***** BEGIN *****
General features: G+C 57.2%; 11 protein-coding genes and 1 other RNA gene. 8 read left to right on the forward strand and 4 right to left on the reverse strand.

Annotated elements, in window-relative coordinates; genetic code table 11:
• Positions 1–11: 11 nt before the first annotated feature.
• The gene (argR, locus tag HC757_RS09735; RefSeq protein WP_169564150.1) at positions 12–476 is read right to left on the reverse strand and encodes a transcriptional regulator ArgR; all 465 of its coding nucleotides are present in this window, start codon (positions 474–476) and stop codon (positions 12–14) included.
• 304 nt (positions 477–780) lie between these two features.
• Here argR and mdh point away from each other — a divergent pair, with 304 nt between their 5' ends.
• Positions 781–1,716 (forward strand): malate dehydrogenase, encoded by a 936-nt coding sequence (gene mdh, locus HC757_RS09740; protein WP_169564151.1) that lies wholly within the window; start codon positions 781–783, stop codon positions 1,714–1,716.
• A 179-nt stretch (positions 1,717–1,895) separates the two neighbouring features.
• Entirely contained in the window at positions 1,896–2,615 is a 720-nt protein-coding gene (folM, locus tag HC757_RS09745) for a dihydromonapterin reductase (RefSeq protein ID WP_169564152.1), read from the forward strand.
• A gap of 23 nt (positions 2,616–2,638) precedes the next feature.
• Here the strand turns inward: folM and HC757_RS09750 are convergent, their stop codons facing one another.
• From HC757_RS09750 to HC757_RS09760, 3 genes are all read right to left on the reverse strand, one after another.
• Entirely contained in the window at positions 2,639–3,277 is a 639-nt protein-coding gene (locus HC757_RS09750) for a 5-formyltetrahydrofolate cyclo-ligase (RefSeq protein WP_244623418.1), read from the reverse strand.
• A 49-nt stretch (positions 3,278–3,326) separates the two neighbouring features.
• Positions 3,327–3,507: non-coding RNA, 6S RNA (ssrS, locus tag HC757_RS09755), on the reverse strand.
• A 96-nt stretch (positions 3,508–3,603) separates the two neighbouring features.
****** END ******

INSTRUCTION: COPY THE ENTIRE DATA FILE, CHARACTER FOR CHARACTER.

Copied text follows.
General features: G+C 57.2%; 11 protein-coding genes and 1 other RNA gene. 8 read left to right on the forward strand and 4 right to left on the reverse strand.

Annotated elements, in window-relative coordinates; genetic code table 11:
• Positions 1–11: 11 nt before the first annotated feature.
• The gene (argR, locus tag HC757_RS09735; RefSeq protein WP_169564150.1) at positions 12–476 is read right to left on the reverse strand and encodes a transcriptional regulator ArgR; all 465 of its coding nucleotides are present in this window, start codon (positions 474–476) and stop codon (positions 12–14) included.
• 304 nt (positions 477–780) lie between these two features.
• Here argR and mdh point away from each other — a divergent pair, with 304 nt between their 5' ends.
• Positions 781–1,716 (forward strand): malate dehydrogenase, encoded by a 936-nt coding sequence (gene mdh, locus HC757_RS09740; protein WP_169564151.1) that lies wholly within the window; start codon positions 781–783, stop codon positions 1,714–1,716.
• A 179-nt stretch (positions 1,717–1,895) separates the two neighbouring features.
• Entirely contained in the window at positions 1,896–2,615 is a 720-nt protein-coding gene (folM, locus tag HC757_RS09745) for a dihydromonapterin reductase (RefSeq protein ID WP_169564152.1), read from the forward strand.
• A gap of 23 nt (positions 2,616–2,638) precedes the next feature.
• Here the strand turns inward: folM and HC757_RS09750 are convergent, their stop codons facing one another.
• From HC757_RS09750 to HC757_RS09760, 3 genes are all read right to left on the reverse strand, one after another.
• Entirely contained in the window at positions 2,639–3,277 is a 639-nt protein-coding gene (locus HC757_RS09750) for a 5-formyltetrahydrofolate cyclo-ligase (RefSeq protein WP_244623418.1), read from the reverse strand.
• A 49-nt stretch (positions 3,278–3,326) separates the two neighbouring features.
• Positions 3,327–3,507: non-coding RNA, 6S RNA (ssrS, locus tag HC757_RS09755), on the reverse strand.
• A 96-nt stretch (positions 3,508–3,603) separates the two neighbouring features.